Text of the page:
A kind of a forgotten stepchild between two social justice movements, same-sex marriages between U.S. citizens and immigrants may be more than simple companionship should the Supreme Court strike down the federal Defense of Marriage Act, otherwise known as DOMA. The 1996 federal law was designed to prohibit spousal benefits to the same-sex partners. Should it be revoked, it will become possible for the U.S. citezens or permanent residents to sponsor their same-sex immigrant spouses for a permanent residency in the U.S. (the same way it works in case of traditional marriages).
When Congress passed DOMA it became clear that same-sex couples could not have the same benefits as traditional families consisting of a man and a woman enjoy. Particularly, spouses of the same sex could not use tax benefits available to the families, pass on estate tax savings should the death come to one of them, and retain other spousal rights, such as retirement and housing privileges. That also meant an immigrant could not gain permanent residential status (a green card) when married to a U.S. citizen or permanent resident of the same sex.
Two cases now loom large in the possible loosening of these 1996 restrictions. The Supreme Court in the second week in June 2013, listened to two major cases in the DOMA zone. In Hollingsworth v. Perry, the justices were reviewing the California’s controversial Proposition 8 that banned same-sex marriages. In United States v. Windsor, the justices considered arguments against the federal law banning benefits for the same-sex partners in marriage.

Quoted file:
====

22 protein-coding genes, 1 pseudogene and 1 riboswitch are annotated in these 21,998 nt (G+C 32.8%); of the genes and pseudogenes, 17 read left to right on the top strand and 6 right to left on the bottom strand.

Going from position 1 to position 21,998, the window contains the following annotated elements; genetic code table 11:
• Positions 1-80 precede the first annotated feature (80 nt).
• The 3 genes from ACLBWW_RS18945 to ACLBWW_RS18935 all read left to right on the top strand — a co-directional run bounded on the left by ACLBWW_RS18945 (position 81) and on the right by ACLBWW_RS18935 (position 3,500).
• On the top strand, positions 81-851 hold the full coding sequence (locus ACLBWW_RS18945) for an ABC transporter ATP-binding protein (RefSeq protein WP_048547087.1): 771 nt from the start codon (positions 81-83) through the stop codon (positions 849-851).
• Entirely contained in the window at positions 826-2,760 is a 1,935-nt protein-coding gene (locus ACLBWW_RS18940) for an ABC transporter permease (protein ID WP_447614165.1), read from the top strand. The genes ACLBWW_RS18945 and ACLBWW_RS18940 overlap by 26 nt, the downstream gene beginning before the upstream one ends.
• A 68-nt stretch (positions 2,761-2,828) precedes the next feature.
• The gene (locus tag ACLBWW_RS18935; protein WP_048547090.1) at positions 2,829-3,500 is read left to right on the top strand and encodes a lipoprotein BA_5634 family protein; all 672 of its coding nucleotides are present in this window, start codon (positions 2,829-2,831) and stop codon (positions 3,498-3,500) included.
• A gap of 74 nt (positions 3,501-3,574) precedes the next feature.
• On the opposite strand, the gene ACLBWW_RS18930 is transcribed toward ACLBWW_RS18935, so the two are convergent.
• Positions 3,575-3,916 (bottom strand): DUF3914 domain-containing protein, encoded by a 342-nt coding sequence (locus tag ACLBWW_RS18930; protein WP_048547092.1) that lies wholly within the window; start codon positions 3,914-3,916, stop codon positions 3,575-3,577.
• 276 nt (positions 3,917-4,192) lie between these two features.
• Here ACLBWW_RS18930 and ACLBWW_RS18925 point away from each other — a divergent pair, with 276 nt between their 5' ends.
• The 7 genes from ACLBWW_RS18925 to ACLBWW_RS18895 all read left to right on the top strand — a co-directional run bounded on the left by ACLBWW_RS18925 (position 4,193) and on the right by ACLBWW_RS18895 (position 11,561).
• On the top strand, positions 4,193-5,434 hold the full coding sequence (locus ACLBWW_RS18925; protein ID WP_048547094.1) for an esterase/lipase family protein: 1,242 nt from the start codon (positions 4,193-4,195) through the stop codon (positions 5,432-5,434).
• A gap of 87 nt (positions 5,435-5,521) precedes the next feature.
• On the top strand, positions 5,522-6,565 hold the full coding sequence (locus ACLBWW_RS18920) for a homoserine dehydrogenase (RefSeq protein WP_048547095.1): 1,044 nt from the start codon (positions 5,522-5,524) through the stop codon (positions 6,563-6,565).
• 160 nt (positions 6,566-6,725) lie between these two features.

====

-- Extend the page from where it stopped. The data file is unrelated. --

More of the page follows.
Several factors seem to align for the Supreme Court in favor of overturning some laws that deny immigration benefits, including family sponsorship for a green card, to the same-sex couples. States rights arguments appear powerful to conservative justices, who may well side with more liberal justices. It will constitute the majority opinion that may strike down the law. Another factor is the rapid acceptance of the same-sex marriage among the general public. The recent polls show that a majority of Americans believe persons of the same sex should be allowed to marry and enjoy spousal benefits.
The good news for the same-sex couples is that, should the law be stricken, an immigrant married to a U.S. citizen or permanent resident of the same sex will be allowed to obtain that all-important green card, following the same process as traditional couples do. It will also fast-track the naturalization process, taking three years instead of five before a green card holder can apply for a citizenship in case of the marriage. Children under 18 years old of the couple will be considered step-children of the citizen and automatically qualify for the citizenship.
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